It was proposed that the ‘anthropause’ (reduced mobility during the pandemic) would highlight the human impact on the natural world and reveal useful insight into human-animal interactions. There were multiple accounts of unusual wildlife encounters, with dolphins inhabiting a harbour of Trieste, Italy, and sightings of pumas strolling through the streets of Santiago, Chile.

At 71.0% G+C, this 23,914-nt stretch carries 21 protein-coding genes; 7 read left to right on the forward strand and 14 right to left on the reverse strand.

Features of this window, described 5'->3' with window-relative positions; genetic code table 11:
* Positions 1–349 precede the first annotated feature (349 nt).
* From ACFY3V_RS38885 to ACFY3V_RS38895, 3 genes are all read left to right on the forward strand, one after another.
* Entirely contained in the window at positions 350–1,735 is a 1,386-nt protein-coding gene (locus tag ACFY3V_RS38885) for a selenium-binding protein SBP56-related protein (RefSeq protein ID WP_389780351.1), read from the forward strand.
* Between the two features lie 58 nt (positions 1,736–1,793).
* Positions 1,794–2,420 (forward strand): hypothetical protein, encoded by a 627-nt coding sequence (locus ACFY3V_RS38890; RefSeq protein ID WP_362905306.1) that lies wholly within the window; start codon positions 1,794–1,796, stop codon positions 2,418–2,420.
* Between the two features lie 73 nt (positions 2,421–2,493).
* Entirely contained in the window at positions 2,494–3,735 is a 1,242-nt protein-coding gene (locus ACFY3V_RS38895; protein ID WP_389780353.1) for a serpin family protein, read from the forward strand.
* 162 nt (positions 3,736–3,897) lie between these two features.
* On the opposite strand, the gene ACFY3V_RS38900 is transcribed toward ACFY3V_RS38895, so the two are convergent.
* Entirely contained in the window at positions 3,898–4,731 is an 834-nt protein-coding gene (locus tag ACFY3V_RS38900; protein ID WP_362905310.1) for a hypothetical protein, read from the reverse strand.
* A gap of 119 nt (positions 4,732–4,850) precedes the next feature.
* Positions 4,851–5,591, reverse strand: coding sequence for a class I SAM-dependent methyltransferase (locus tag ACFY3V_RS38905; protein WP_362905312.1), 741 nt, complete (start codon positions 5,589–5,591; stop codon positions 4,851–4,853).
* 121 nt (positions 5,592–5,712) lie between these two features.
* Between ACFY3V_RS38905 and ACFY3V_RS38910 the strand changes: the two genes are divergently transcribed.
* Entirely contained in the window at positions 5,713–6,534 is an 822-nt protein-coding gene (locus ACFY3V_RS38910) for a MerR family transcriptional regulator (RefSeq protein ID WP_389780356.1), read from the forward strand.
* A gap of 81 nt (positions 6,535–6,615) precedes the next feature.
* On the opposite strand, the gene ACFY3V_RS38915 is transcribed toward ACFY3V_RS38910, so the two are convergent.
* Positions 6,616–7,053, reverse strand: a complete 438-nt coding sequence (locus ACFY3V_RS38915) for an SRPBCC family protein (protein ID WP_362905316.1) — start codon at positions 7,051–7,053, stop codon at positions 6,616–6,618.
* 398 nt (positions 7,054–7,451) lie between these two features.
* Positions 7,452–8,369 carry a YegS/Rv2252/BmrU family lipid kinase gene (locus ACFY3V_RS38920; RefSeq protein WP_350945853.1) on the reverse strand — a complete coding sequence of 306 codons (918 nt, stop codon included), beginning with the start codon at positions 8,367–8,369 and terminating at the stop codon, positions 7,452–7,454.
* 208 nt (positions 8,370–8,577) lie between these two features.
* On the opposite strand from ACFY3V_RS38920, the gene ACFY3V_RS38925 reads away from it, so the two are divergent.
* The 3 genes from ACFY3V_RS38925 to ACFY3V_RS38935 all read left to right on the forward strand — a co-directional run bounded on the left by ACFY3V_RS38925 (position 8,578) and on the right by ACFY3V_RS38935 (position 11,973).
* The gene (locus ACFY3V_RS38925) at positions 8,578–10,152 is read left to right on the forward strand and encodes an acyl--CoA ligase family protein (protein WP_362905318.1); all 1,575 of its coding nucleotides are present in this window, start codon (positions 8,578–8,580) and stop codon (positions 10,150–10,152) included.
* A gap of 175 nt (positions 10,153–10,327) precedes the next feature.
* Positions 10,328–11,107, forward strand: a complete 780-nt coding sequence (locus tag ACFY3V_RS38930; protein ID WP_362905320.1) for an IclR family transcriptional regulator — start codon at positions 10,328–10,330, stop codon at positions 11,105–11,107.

However since the pandemic began, Asia and South America have reported dwindling numbers of people entering national parks and billions of dollars lost in ecotourism. This has led to an increase in poaching due to the mass redundancy of park rangers and regulation enforcement lacking. Specifically in India, the Mayurjharna Elephant Reserve Project had to be abandoned. This led to elephants entering villages, damaging crops and homes, and five elephants killed. Furthermore, this region recorded its first case of ivory poaching in years.